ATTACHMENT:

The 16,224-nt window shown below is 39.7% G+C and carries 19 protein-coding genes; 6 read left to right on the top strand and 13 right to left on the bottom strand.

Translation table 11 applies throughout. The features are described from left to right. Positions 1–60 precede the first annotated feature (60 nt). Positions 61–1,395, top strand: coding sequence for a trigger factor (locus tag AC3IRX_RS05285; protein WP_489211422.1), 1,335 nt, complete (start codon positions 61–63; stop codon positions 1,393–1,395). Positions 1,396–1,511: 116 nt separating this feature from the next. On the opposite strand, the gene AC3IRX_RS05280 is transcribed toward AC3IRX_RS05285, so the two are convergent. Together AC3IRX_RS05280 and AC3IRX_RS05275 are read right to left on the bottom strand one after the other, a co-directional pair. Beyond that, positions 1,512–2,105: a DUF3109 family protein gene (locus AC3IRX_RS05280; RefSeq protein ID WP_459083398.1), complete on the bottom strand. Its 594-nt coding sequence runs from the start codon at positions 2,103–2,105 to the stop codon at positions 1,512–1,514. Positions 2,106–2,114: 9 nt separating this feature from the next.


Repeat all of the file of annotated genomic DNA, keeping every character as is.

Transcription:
The 16,224-nt window shown below is 39.7% G+C and carries 19 protein-coding genes; 6 read left to right on the top strand and 13 right to left on the bottom strand.

Translation table 11 applies throughout. The features are described from left to right. Positions 1–60 precede the first annotated feature (60 nt). Positions 61–1,395, top strand: coding sequence for a trigger factor (locus tag AC3IRX_RS05285; protein WP_489211422.1), 1,335 nt, complete (start codon positions 61–63; stop codon positions 1,393–1,395). Positions 1,396–1,511: 116 nt separating this feature from the next. On the opposite strand, the gene AC3IRX_RS05280 is transcribed toward AC3IRX_RS05285, so the two are convergent. Together AC3IRX_RS05280 and AC3IRX_RS05275 are read right to left on the bottom strand one after the other, a co-directional pair. Beyond that, positions 1,512–2,105: a DUF3109 family protein gene (locus AC3IRX_RS05280; RefSeq protein ID WP_459083398.1), complete on the bottom strand. Its 594-nt coding sequence runs from the start codon at positions 2,103–2,105 to the stop codon at positions 1,512–1,514. Positions 2,106–2,114: 9 nt separating this feature from the next.